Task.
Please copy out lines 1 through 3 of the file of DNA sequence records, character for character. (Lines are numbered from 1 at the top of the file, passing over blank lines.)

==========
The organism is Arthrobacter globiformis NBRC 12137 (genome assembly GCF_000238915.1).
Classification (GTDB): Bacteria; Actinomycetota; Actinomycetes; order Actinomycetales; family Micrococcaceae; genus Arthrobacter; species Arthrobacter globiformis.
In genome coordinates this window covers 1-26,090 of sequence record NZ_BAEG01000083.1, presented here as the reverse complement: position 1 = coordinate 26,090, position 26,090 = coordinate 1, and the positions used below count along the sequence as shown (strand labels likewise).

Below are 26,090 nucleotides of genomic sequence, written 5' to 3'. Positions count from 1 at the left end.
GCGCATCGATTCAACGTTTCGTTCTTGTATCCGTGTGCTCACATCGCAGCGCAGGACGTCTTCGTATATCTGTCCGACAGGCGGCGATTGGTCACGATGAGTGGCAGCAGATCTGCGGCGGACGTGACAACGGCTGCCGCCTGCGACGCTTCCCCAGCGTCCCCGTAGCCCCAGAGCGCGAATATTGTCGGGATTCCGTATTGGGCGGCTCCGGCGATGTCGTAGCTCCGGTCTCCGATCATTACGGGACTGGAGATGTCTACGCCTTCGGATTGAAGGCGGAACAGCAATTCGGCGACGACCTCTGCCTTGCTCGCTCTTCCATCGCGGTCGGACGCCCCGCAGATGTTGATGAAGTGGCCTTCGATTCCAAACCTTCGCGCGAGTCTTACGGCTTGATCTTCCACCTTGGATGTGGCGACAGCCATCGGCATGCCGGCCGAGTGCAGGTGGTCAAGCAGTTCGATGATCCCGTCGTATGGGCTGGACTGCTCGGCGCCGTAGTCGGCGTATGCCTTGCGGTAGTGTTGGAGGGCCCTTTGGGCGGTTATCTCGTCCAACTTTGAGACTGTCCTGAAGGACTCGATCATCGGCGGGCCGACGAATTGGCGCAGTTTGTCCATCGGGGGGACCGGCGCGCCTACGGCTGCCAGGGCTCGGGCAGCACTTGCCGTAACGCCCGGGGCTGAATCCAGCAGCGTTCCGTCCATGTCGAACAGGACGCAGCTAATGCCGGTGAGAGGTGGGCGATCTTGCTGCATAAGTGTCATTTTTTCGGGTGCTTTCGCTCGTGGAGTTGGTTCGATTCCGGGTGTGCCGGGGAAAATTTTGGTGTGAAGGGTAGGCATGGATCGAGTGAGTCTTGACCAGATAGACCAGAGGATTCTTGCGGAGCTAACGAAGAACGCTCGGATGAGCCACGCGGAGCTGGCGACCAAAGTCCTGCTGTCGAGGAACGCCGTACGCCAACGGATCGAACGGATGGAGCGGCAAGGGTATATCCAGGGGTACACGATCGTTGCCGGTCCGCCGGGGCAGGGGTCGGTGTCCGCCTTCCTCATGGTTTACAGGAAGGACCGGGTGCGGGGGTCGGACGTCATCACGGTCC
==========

The organism is Arthrobacter globiformis NBRC 12137 (genome assembly GCF_000238915.1).
Classification (GTDB): Bacteria; Actinomycetota; Actinomycetes; order Actinomycetales; family Micrococcaceae; genus Arthrobacter; species Arthrobacter globiformis.
In genome coordinates this window covers 1-26,090 of sequence record NZ_BAEG01000083.1, presented here as the reverse complement: position 1 = coordinate 26,090, position 26,090 = coordinate 1, and the positions used below count along the sequence as shown (strand labels likewise).